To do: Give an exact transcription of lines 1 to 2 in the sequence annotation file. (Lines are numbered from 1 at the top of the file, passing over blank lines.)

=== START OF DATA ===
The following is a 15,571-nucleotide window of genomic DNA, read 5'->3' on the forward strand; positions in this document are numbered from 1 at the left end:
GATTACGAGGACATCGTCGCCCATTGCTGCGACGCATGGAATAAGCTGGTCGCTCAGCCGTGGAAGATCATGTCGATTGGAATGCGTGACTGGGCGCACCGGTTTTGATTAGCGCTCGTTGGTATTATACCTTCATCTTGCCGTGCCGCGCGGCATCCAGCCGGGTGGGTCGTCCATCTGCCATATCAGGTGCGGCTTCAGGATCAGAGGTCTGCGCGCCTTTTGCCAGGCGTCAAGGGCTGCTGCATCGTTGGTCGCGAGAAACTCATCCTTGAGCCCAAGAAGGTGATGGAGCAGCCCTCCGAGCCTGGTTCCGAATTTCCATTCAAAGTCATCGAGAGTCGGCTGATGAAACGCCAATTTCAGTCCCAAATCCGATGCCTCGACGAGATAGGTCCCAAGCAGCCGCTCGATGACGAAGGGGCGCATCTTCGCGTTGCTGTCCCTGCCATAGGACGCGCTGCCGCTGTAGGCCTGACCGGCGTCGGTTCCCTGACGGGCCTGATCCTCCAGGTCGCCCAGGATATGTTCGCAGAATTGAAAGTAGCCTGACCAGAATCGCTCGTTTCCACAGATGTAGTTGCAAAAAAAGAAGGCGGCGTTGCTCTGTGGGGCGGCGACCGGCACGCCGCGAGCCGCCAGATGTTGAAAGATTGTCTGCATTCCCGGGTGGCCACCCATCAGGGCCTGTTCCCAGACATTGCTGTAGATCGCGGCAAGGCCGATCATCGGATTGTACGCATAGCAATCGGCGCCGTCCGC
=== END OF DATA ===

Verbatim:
The following is a 15,571-nucleotide window of genomic DNA, read 5'->3' on the forward strand; positions in this document are numbered from 1 at the left end:
GATTACGAGGACATCGTCGCCCATTGCTGCGACGCATGGAATAAGCTGGTCGCTCAGCCGTGGAAGATCATGTCGATTGGAATGCGTGACTGGGCGCACCGGTTTTGATTAGCGCTCGTTGGTATTATACCTTCATCTTGCCGTGCCGCGCGGCATCCAGCCGGGTGGGTCGTCCATCTGCCATATCAGGTGCGGCTTCAGGATCAGAGGTCTGCGCGCCTTTTGCCAGGCGTCAAGGGCTGCTGCATCGTTGGTCGCGAGAAACTCATCCTTGAGCCCAAGAAGGTGATGGAGCAGCCCTCCGAGCCTGGTTCCGAATTTCCATTCAAAGTCATCGAGAGTCGGCTGATGAAACGCCAATTTCAGTCCCAAATCCGATGCCTCGACGAGATAGGTCCCAAGCAGCCGCTCGATGACGAAGGGGCGCATCTTCGCGTTGCTGTCCCTGCCATAGGACGCGCTGCCGCTGTAGGCCTGACCGGCGTCGGTTCCCTGACGGGCCTGATCCTCCAGGTCGCCCAGGATATGTTCGCAGAATTGAAAGTAGCCTGACCAGAATCGCTCGTTTCCACAGATGTAGTTGCAAAAAAAGAAGGCGGCGTTGCTCTGTGGGGCGGCGACCGGCACGCCGCGAGCCGCCAGATGTTGAAAGATTGTCTGCATTCCCGGGTGGCCACCCATCAGGGCCTGTTCCCAGACATTGCTGTAGATCGCGGCAAGGCCGATCATCGGATTGTACGCATAGCAATCGGCGCCGTCCGC